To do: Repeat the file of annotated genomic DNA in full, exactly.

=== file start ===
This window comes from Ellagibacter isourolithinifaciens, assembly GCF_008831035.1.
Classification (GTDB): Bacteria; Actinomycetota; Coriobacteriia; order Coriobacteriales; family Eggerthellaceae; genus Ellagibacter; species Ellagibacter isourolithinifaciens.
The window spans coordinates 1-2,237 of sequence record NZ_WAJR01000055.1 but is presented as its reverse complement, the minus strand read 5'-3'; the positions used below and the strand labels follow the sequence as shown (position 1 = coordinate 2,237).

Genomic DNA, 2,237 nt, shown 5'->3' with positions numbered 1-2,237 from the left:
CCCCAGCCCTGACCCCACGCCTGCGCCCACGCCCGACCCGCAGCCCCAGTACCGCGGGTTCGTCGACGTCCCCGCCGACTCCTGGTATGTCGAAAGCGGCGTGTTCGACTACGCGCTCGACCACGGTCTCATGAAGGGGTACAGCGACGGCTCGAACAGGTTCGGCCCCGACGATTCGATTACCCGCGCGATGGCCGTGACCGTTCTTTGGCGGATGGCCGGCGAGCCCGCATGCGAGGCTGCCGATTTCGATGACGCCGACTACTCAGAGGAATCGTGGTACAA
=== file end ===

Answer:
This window comes from Ellagibacter isourolithinifaciens, assembly GCF_008831035.1.
Classification (GTDB): Bacteria; Actinomycetota; Coriobacteriia; order Coriobacteriales; family Eggerthellaceae; genus Ellagibacter; species Ellagibacter isourolithinifaciens.
The window spans coordinates 1-2,237 of sequence record NZ_WAJR01000055.1 but is presented as its reverse complement, the minus strand read 5'-3'; the positions used below and the strand labels follow the sequence as shown (position 1 = coordinate 2,237).

Genomic DNA, 2,237 nt, shown 5'->3' with positions numbered 1-2,237 from the left:
CCCCAGCCCTGACCCCACGCCTGCGCCCACGCCCGACCCGCAGCCCCAGTACCGCGGGTTCGTCGACGTCCCCGCCGACTCCTGGTATGTCGAAAGCGGCGTGTTCGACTACGCGCTCGACCACGGTCTCATGAAGGGGTACAGCGACGGCTCGAACAGGTTCGGCCCCGACGATTCGATTACCCGCGCGATGGCCGTGACCGTTCTTTGGCGGATGGCCGGCGAGCCCGCATGCGAGGCTGCCGATTTCGATGACGCCGACTACTCAGAGGAATCGTGGTACAA